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As IT organizations face crises in a time where the internet is almost ubiquitous, they must build on the lessons they learn to more easily handle application capacity planning.
Although it might be too late to deal with the root cause of many app capacity issues in the midst of a disaster, IT teams can still ensure everything is in place to manage the next inevitable crisis -- even while they work from home, using communications and collaboration technology to act as a cohesive unit.
Prepare for remote monitoring
The first thing to account for in application capacity planning for crises is a shortage of engineers with access to data center equipment -- whether that equipment resides in an owned facility, a shared colocation or is part of cloud-based infrastructure. Establish monitoring processes for the overall application platform, along with automated remediation capabilities to resolve as many problems as possible without human intervention. Do not rely on the availability of humans close to the equipment, as a crisis could enforce a unilateral work-from-home mandate -- and thus eliminate that availability. Remote monitoring and management tools, such as Kaseya VSA, WhatsUp Gold and ConnectWise Automate, fill this role.
At the software level, remote access is already in place for the majority of organizations. However, monitoring is still necessary, and tools such as Dynatrace -- generally combined with an automated software remediation system like Puppet or Jenkins -- ensure IT teams quickly identify issues and resolve them automatically. Service desk tools, such as ServiceNow and Vivantio, offer a range of either direct remediation services or tight integrations with external system that automate remediation with zero to little human input.
SolarWinds and BMC also offer a set of integrated software that provides a broad raft of remote monitoring, remediation and support capabilities.
Anticipate the need for manual effort
Even with automated remediation in place, administrators will still need to log in remotely to manage app capacity issues they cannot automate. Nearly all monitoring and management tools offer such capabilities. However, opening the platform to a much larger number of administrators and other staff working remotely requires advanced security. Do not share admin usernames and passwords, apply two-factor authentication wherever possible and enforce full audits of access and actions. Enable automated rollback on full or partial failure that doesn't require the administrator to log back in.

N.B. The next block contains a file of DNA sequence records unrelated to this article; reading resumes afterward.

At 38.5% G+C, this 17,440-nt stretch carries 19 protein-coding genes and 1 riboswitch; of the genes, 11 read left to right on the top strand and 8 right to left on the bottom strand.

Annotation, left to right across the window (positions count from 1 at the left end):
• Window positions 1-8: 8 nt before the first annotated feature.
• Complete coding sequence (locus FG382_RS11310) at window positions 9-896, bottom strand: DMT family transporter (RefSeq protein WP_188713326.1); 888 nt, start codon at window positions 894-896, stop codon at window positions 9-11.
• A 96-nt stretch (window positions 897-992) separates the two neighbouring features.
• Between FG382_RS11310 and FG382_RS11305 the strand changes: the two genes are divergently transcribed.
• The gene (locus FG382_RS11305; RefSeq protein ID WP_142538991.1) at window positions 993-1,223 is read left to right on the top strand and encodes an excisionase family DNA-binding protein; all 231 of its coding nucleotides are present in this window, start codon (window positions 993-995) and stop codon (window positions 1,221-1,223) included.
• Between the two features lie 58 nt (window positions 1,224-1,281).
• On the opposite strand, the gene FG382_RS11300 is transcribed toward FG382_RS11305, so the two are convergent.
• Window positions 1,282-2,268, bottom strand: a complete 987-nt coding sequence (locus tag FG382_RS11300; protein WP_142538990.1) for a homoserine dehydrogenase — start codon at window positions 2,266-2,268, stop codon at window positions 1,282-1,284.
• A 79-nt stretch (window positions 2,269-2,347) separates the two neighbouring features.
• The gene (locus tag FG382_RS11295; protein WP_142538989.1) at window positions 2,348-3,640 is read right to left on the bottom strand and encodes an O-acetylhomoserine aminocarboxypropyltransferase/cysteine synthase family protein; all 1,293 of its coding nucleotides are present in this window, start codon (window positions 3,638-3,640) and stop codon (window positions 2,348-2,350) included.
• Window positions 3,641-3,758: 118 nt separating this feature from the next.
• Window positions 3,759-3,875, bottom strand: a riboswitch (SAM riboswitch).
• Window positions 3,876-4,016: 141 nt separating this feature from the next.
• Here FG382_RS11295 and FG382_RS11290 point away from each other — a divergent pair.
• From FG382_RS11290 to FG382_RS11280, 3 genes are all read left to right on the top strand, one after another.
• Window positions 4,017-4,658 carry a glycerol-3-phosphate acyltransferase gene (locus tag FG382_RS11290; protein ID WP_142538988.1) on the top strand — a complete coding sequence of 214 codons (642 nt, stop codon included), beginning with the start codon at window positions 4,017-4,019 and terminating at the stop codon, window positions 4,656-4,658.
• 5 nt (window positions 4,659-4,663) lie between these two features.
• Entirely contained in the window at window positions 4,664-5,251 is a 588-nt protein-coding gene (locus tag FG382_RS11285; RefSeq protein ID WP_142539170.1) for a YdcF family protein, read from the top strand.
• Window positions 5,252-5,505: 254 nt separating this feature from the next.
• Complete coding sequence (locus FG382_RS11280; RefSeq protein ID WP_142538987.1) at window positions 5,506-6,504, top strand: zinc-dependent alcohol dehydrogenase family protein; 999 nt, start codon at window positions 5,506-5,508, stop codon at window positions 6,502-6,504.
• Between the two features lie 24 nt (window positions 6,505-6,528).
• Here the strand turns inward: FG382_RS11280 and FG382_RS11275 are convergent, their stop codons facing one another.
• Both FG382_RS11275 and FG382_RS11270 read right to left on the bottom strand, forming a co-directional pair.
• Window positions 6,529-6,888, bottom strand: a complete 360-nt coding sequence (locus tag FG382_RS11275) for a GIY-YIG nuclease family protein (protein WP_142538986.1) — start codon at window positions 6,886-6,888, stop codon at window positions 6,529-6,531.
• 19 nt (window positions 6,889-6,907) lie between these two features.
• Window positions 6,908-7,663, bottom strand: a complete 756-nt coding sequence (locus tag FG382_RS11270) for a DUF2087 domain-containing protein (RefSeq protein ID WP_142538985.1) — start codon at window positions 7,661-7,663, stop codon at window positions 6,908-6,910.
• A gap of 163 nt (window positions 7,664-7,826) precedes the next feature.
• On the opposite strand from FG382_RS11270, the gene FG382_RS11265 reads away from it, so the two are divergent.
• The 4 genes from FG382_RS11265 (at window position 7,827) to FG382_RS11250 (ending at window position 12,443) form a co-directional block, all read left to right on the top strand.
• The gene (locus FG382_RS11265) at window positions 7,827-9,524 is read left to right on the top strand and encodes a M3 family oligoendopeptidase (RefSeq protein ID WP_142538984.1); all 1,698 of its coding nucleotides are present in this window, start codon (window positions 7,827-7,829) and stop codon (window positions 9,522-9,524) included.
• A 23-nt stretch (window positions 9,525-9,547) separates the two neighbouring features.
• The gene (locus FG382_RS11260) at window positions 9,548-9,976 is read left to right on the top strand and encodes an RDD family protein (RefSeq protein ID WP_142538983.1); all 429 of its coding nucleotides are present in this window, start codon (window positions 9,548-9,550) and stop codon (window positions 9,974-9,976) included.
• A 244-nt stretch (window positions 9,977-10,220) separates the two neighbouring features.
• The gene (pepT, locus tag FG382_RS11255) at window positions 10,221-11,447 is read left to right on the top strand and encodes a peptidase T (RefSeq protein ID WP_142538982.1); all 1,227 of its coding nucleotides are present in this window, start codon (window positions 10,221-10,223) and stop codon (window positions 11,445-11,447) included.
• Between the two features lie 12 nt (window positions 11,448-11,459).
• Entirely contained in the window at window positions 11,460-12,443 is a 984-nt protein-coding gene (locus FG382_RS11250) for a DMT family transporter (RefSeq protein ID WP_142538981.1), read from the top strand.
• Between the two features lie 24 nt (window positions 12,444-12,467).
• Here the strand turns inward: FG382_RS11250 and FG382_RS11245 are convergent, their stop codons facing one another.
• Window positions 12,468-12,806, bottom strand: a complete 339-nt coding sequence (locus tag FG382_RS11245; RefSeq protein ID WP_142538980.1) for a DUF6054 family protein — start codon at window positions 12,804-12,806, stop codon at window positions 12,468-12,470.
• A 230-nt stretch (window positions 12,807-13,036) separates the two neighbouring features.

Plan for user access issues
When working from home, expect user access to systems to vary more than it does in the office -- both at the device and connectivity level. Any organization that does not fully support a plethora of device types, from small-format cellphones and tablets to full-sized PC screens, will be at a disadvantage when attracting and keeping customers. Additionally, those with sites that consume resources heavily will lose potential customers with connectivity that is low-bandwidth, carrier-throttled or highly shared. For emergency application capacity planning, ensure that sites are resource-friendly, or have sufficient built-in intelligence to decide which type of front end to present to the user.
Applications must be able to manage usage surges. Ensure that resources can be flexibly provided: Virtualize and automate the app to ensure that users do not suddenly experience performance issues due to unavailable resources.
Meet business expectations
At a business level, ensure that the user has a good transactional experience. For example, it is a waste of time for a retail application to show items as being in stock when they aren't, or to let a customer fill an online shopping cart to only find that the items can't be delivered for an extended period of time. Set expectations as far upfront as possible -- it is better to lose a customer for a single transaction through honesty than to lose them entirely for hiding the truth until after they've spent a great deal of time.
With remote chat, organizations can have employees work from home and still interact with and guide users through problems. Frequently asked questions (FAQs) pages lower the volume of requests for human assistance and prevent issues with automated messages in both webchat and telephone interactions. Intelligent FAQs and chatbots that use live data such as stock levels, delivery availability and return status make life easier for both the organization and the customer. This extra functionality requires extra resources, though, so account for this in application capacity plans.